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I am advised to re-submit this as a separate question (had thought, initially, it was just an aside, barely worthy of mention); anyway, North & Hillard Ex. 195: "All order thus being lost, Nicias surrendered at discretion. He and Demosthenes, being condemned to death, died by poison;"

N&H give (Ans. Book): itaque confusis signis et ordinibus Nicias nullis conditionibus factis(footnote latis) se dedidit: qui cum Demosthene capitis damnatus veneno necatus est;"

Minor Q: any (significant) difference between using "factis"/ "latis"?

Main Q: deployment of "capitis": (N&H's English version takes no account of it) first thought it was "captis" so rushed into--they-having-been-captured; but, no: second instinct--of-the-head?! No! To Pock. Ox. Lat. Dict. displaying nineteen definitions of "captus", capitis". The only one that could be made to fit was--"of-the-capital-city" in the ancient and Medieval tradition of calling important people eg Fred-of-Freetown, wasn't entirely convinced so mentioned it, en passant, to Joonas. No!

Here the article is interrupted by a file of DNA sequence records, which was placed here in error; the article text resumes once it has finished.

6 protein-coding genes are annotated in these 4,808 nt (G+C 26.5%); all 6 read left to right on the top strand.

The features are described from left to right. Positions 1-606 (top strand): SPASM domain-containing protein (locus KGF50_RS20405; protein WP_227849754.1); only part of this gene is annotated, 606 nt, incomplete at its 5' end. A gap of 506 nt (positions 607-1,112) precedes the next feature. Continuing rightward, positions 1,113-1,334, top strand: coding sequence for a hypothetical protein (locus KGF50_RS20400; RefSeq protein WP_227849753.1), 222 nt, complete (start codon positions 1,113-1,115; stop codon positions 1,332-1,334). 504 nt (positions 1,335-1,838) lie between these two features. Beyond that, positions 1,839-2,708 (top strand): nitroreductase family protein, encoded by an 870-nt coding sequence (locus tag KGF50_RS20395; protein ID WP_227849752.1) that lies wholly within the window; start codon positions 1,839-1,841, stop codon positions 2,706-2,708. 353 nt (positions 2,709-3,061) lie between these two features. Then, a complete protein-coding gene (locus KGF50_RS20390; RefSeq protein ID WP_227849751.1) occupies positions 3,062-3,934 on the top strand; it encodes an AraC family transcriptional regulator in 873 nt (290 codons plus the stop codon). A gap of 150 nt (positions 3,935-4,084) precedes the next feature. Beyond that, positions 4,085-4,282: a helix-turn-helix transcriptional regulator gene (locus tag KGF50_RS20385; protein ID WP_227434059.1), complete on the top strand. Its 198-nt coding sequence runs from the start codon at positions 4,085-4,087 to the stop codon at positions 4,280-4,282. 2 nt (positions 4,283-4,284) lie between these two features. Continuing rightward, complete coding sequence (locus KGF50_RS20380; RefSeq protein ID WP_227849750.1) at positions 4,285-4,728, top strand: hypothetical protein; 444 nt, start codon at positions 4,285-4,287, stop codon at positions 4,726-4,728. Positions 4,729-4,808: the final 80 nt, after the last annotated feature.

Any thoughts?

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The most likely solution seems to be that capitis poena means capital/death penalty, according to L&S, and caput in this context means life [and death], and even death [penalty] by itself when accompanied by specific nouns:

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If you see the third-to-last line, it even goes to quote an occurrence of capitis damnare meaning to condemn to death:

postquam autem se capitis damnatum bonis publicatis audivit... (Nep. Alc. 4.5)
But when he heard that he was condemned to death... (Watson, 1886)

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    thanks: so "capitis" means "of-the-capital (kind)" as in (punishment) of the capital kind--death! And "of-the-capital-city" was nearly getting there--in roundabout ways. – tony Feb 26 at 10:38

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